Printed Centrifugal Dust Separator Stays On Budget

Anyone who’s ever spent time in a woodworking shop knows how much dust is produced when cutting, sanding, and so on. [Tim] of Pilson Guitars was looking to outfit his shop with centrifugal dust separators to combat the problem, which are supposed to remove over 99% of the sawdust particles right out of the air. Unfortunately, they can cost thousands of dollars. So he decided to try making his own.

Centrifugal dust separator design, by Tim at Pilson Guitars.
Centrifugal dust separator design, by Tim at Pilson Guitars.

Using a clear PVC tube and 100 hours of printing on his Prusa i3 MK3, his CAD file had come to life, ready to use the power of centrifugal air to leave just enough fine dust in the output port to have a HEPA filter handle the remainder. Unfortunately, initial testing showed that a single dust separator filtered out far less than 90%, and even adding a second unit bumped that up to only 94.2%. Still impressive, but this would clog up a HEPA filter in no time. Thus [Tim] had a second try at it, after a range of helpful comments to the first video.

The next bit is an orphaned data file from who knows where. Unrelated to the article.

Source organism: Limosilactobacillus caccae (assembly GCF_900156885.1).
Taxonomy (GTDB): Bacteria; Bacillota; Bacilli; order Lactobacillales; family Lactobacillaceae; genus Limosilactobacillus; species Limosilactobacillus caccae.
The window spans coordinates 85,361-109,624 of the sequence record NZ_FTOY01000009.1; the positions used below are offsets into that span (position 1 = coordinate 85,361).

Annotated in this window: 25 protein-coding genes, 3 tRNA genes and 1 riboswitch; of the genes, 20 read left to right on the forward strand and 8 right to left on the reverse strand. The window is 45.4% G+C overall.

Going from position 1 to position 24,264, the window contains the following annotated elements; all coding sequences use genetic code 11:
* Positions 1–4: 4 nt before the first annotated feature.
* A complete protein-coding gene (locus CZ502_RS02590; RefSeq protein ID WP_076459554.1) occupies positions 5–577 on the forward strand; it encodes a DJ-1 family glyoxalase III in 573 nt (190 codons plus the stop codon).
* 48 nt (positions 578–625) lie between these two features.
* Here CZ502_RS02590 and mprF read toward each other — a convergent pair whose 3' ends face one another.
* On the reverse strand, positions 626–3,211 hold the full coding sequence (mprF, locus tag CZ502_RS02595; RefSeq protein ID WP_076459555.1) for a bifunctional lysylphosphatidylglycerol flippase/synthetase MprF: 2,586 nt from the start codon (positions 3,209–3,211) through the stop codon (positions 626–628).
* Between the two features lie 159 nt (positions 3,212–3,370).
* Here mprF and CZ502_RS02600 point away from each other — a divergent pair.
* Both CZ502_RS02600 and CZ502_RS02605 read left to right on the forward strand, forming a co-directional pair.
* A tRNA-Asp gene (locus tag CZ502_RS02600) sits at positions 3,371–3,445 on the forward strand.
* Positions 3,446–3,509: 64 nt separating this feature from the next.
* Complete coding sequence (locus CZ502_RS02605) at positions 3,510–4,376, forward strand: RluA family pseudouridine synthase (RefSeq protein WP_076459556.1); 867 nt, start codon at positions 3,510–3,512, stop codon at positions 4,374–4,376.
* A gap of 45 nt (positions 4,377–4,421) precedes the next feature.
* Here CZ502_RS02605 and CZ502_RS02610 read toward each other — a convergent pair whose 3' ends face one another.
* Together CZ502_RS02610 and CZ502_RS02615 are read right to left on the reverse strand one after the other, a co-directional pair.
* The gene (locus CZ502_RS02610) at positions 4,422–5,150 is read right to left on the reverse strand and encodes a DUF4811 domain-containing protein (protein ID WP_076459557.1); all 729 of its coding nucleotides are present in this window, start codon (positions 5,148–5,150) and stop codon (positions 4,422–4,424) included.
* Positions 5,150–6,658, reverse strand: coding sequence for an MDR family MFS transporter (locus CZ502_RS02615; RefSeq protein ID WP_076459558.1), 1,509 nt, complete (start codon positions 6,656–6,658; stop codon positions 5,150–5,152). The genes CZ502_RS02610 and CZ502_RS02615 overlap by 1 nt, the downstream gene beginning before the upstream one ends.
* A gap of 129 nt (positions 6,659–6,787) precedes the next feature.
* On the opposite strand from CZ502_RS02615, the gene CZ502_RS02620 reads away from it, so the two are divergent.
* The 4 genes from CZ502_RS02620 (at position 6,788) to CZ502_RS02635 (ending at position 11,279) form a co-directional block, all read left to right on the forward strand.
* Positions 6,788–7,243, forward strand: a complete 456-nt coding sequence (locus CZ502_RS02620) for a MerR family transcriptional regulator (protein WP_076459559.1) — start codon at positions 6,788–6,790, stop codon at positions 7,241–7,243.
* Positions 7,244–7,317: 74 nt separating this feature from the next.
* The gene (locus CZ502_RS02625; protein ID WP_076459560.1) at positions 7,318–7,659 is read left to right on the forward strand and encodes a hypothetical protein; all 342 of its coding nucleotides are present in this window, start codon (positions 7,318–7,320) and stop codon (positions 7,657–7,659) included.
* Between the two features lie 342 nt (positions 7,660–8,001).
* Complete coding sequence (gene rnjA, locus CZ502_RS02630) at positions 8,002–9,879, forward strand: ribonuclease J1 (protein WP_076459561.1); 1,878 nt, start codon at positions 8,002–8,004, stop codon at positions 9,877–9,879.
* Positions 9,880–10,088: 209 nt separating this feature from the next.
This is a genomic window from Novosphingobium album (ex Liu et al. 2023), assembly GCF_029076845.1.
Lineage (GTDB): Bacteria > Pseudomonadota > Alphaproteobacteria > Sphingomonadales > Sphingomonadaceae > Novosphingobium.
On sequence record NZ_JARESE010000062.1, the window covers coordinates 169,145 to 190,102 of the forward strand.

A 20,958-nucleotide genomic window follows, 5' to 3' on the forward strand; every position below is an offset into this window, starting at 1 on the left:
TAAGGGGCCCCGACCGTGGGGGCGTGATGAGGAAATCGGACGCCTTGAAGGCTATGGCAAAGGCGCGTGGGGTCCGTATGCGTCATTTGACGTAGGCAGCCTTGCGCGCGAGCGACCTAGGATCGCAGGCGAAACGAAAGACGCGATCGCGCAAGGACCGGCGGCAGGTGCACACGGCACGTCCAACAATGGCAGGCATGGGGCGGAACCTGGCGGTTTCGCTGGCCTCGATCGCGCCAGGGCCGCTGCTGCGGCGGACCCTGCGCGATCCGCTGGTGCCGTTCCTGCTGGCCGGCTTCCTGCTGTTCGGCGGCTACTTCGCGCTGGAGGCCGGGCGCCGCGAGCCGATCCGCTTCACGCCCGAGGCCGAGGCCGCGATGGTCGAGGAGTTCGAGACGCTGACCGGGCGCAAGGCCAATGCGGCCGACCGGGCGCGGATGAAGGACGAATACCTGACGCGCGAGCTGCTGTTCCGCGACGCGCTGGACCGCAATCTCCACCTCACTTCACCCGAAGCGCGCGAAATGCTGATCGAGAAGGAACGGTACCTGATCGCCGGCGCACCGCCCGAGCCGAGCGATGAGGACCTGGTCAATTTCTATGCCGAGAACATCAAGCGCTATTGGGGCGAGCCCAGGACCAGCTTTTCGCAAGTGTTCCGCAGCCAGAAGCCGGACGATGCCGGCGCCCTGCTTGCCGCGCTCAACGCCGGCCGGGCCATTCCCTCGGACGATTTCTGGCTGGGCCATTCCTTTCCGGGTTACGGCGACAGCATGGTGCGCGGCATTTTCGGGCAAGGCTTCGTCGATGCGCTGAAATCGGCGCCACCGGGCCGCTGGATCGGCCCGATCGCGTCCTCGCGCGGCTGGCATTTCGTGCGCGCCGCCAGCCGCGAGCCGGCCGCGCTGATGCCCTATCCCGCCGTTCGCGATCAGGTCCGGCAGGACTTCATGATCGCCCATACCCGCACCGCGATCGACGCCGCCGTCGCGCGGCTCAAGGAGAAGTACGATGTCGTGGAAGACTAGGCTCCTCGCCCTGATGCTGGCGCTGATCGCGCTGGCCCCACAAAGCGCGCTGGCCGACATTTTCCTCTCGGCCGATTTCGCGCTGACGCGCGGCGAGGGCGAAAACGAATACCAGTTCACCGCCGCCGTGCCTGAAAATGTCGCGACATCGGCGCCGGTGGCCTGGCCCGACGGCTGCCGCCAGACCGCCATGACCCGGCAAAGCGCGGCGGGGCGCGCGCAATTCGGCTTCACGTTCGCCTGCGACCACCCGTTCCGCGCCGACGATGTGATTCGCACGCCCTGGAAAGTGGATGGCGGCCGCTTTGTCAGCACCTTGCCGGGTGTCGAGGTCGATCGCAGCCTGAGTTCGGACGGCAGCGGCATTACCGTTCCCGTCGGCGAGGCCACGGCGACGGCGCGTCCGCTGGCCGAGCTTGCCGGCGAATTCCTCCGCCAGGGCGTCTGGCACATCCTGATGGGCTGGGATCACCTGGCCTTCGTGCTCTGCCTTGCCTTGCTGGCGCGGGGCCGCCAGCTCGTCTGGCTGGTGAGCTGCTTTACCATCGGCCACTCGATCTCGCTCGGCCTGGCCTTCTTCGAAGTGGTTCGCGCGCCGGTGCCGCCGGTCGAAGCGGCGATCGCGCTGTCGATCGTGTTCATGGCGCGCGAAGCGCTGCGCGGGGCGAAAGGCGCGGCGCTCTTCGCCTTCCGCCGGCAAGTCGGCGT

Changes included a different design for the impeller blades to improve the vortex, as well as attempting to run the system in series. Sadly more issues cropped up, with apparently the air also seeking a way via the collection bins that has [Tim] rethinking more aspects of the design. He has made the design files (STEP and more) available on GitHub for perusal by the community and hopefully some constructive input on how to DIY such dust separation system.

Over the years, we’ve seen many different approaches to the problem of dust collection. We’ve covered other 3D printed solutions if your printer is looking for something to do, but if you’d prefer something a little more low-tech, this traffic cone dust separator is particularly clever.

Thanks to [Keith Olson] for the tip.

24 thoughts on “Printed Centrifugal Dust Separator Stays On Budget

  1. I have a vacuum connected to a large bucket with the inlet on the side of the lid and an elbow in the bucket to make the air go swirl. It costs next to nothing and works like a charm with big nails and the finest wood powder.